Yo! Douchebag! Blow another point modding this offtopic!

Posted AC because I've modded other posts on this article also.

Re:Watch out, MySQL. (3, Insightful)

Local Loop (55555) | more than 7 years ago | (#17123050)

It's because MySQL runs like dogmeat on FreeBSD, no matter which threading libraries you use. I know, I just switched from FreeBSD to Linux for our database servers. The performance difference was astounding - approximately 60% gain just from switching to Linux.

For us, PostgreSQL is a lot slower than MySQL on the same hardware. But our workload is not typical by any stretch so YMMV.

Try comparing PostgreSQL and MySQL, both running on Linux and I'll think you'll be surprised.

Re:Watch out, MySQL. (1)

jadavis (473492) | more than 7 years ago | (#17123428)

It's because MySQL runs like dogmeat on FreeBSD, no matter which threading libraries you use.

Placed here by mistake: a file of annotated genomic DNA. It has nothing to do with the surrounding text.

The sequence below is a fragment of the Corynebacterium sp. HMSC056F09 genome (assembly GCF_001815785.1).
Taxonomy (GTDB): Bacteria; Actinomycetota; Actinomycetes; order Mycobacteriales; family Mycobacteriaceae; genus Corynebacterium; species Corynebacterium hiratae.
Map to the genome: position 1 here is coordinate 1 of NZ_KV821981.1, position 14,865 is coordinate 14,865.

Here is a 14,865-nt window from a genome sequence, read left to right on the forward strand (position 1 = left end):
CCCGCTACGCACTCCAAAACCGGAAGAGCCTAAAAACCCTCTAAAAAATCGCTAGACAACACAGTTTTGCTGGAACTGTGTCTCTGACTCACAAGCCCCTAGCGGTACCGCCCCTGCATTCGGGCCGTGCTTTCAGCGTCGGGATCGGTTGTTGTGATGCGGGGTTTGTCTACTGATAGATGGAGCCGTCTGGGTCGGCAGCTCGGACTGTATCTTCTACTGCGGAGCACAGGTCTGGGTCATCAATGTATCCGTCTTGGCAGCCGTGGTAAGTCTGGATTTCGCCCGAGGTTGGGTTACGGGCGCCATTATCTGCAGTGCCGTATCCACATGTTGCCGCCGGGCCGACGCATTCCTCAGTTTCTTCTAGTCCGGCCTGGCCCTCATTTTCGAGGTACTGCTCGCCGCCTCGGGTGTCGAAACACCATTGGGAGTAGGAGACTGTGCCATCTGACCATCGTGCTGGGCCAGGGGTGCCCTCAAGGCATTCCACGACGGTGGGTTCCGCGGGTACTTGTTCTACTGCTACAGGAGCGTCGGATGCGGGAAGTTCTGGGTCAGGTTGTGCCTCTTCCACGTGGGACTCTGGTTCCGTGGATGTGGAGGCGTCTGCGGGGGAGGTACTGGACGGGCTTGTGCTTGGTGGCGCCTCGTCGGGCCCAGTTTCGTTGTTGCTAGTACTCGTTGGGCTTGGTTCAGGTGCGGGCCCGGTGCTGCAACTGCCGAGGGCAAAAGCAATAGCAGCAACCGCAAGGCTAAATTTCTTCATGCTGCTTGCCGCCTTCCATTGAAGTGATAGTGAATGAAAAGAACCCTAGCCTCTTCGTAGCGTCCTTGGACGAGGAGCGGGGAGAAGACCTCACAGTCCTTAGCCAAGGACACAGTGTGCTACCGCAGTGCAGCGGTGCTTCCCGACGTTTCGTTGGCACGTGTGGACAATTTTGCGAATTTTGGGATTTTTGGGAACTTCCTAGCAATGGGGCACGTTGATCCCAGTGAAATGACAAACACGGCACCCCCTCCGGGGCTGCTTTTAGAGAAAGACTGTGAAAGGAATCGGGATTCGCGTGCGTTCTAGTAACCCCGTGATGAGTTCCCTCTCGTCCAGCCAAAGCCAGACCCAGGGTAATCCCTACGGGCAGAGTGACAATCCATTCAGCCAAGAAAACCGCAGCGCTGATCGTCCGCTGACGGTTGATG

Well, PostgreSQL launches a process per connection, so I don't see how that could explain the difference. Or are you saying that threading is slower than using processes?

Why are you so sure it's the threading, when he gave no details? If he had consultants coming in, most likely he would have a connection pool if that would have helped. You appear to have latched onto this explanation because MySQL must always be faster, and if it's not, it must be the OS's fault, right?

Maybe he just had a lot of concurrent connections, which is one of many areas where PostgreSQL can show a major improvement over MySQL.

http://tweakers.net/reviews/657/6 [tweakers.net]

There are a bunch more with similar results at tweakers.net. It could also be the PostgreSQL planner, which has had major improvements recently. Or, it could be one of the myriad other amazing things about PostgreSQL (which are often written off as "unecessary features").

They moved to FreeBSD from Linux. (-1, Troll)

Anonymous Coward | more than 7 years ago | (#17124462)

While it was before I joined the company, they were reportedly using Linux on this very same system, with MySQL Enterprise. One of the DBAs had been using FreeBSD at home, and had found it to outperform Linux in many cases. From what I hear, he set up FreeBSD and MySQL on a test machine at work, and they found it blew Linux out of the water in terms of performance.